“16. Before parting with the references, we would like to emphasise that considering the binding effect of a decision rendered in a complaint under Section 12(1)(c) of the Consumer Protection Act, on all the consumers, on whose behalf or for whose benefit such a complaint is filed, even if they chose not to join as a party to the complaint, it is necessary to exercise due care and caution while considering such a complaint even at the initial stage and to grant the requisite permission, only where the complaint fulfils all the requisite conditions in terms of Section 12(1)(c) of the Consumer Protection Act read with Order I Rule 8 of the Code of Civil Procedure; as interpreted in this reference. It would also be necessary for the Bench to either give individual notices or an adequate public notice of the institution of the complaint to all the persons on whose behalf or for whose benefit the complaint is instituted. Such a notice should disclose inter-alia (i) the subject matter of the complaint including the particulars of the project if the complaint relates to a housing project/scheme, (ii) the class of persons on whose behalf or for whose benefit the complaint is filed, (iii) the common grievance sought to get redressed through the class action, (iv) the alleged deficiency in the services and (v) the reliefs claimed in the complaint.

It will also be necessary to hear the opposite party, before taking a final view on the grant or otherwise of the permission required in terms of Section 12(1)(c) of the Consumer Protection Act.”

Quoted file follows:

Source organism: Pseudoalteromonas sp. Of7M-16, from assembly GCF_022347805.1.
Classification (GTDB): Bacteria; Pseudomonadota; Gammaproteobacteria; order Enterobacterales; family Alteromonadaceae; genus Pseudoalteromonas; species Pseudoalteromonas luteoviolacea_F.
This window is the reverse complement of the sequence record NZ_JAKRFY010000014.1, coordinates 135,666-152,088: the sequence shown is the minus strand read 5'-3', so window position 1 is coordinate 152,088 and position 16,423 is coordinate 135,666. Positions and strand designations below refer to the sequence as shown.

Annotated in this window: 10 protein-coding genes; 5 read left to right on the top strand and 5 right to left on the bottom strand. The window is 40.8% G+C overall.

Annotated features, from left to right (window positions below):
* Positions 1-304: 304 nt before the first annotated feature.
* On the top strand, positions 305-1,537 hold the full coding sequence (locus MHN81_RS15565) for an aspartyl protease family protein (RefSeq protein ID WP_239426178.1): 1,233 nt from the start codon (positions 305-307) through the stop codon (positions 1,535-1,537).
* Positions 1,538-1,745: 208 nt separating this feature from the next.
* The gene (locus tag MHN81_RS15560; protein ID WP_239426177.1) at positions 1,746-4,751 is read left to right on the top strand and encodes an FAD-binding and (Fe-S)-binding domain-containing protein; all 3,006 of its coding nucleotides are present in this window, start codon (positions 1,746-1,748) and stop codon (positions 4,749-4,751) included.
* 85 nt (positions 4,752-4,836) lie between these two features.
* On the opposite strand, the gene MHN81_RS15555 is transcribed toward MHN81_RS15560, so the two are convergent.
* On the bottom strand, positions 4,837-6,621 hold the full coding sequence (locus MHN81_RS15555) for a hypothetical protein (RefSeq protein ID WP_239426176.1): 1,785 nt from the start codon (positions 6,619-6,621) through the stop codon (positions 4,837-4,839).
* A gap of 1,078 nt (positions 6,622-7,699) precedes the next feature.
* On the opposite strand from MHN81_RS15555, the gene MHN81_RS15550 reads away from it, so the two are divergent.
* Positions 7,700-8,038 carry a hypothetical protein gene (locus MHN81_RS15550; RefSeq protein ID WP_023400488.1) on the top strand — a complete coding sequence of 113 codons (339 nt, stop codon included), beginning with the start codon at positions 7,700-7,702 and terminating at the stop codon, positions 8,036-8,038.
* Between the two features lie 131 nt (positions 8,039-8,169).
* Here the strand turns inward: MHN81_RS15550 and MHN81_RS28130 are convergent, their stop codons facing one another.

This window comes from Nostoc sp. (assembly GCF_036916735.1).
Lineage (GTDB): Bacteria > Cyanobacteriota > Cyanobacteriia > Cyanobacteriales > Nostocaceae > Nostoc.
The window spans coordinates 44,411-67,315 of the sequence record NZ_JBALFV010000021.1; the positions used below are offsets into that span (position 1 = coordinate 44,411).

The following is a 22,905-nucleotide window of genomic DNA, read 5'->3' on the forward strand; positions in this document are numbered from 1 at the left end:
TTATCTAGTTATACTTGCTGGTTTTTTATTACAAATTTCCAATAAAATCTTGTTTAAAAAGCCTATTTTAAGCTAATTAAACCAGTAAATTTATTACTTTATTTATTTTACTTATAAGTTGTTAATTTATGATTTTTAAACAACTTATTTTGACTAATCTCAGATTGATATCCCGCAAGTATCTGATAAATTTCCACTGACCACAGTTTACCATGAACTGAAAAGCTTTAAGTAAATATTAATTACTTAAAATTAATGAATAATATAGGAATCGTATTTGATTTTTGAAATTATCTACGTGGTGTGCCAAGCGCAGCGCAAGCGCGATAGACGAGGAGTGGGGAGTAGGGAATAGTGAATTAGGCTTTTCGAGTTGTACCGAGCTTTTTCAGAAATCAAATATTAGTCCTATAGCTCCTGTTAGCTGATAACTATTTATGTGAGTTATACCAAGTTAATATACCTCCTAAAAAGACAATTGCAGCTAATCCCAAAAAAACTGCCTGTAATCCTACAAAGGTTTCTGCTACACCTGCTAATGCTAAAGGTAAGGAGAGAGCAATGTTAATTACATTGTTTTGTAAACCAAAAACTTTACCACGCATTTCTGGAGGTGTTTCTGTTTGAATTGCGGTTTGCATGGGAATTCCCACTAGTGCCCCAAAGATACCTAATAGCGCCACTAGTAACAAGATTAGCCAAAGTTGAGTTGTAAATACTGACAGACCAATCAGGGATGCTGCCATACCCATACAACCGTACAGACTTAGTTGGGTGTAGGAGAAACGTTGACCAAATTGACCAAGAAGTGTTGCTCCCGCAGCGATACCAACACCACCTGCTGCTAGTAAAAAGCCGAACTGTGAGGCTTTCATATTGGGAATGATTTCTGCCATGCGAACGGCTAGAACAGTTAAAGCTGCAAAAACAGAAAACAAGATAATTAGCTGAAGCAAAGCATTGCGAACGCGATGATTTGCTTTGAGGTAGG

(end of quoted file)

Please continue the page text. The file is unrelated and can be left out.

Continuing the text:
The decision of the NCDRC in the above stated Ambrish Kumar case lays down the fundamentals of instituting a consumer protection class action lawsuit and will apply mutatis mutandis to Section 35 (1) (c) of the CPA 2019.

The CPA 2019 appears to further strengthen the rights of consumers as a class since it empowers the Central Consumer Protection Authority (“Central Authority“) under Section 18 (1) (a) to “protect, promote and enforce the rights of consumers as a class”. Under the CPA 2019 the Central Authority will have the power to initiate a class action lawsuit before the appropriate Consumer Commission, and, investigate and inquire into matters pertaining to violation of consumer rights of a class.

The CPA 2019 will effectively lead to an increase in the institution of class action lawsuits since not only will “consumers as a class” be able to approach the appropriate forum for redressal and enforcement of its rights, the Central Authority may also suo moto (or on being approached by the consumer class) be able to investigate and file class action lawsuits.The question of damagaes awarded in such class action cases however will depend upon facts and circumstances of each case. The culture of damages awarded in class action litigation in India is not defined and it remains to be seen whether Indian courts adopt an approach of awarding high damages to consumers as a class for egregious parctises.Considering the rapidly changing socio-economic environment, and expansive technological advancements, only time will tell if the CPA 2019 will succeed in being effective, purposeful and provide speedy redressal to the consumers.

1. Philip Kotler, also known as the “Father of Marketing”, describes consumerism as “a social movement seeking to augment the rights and powers of the buyers in relation to the sellers”

2. Source: https://www.bevnet.com/news/2014/red-bull-to-pay-13-million-for-false-advertising-settlement

3. P Ramanatha Iyer, Advanced Law Lexicon, 3rd Edition, 2005, p 820

4. (1990) 1 SCC 608

5. MANU/CF/0711/2018

6. 2016 SCC OnLine NCDRC 1117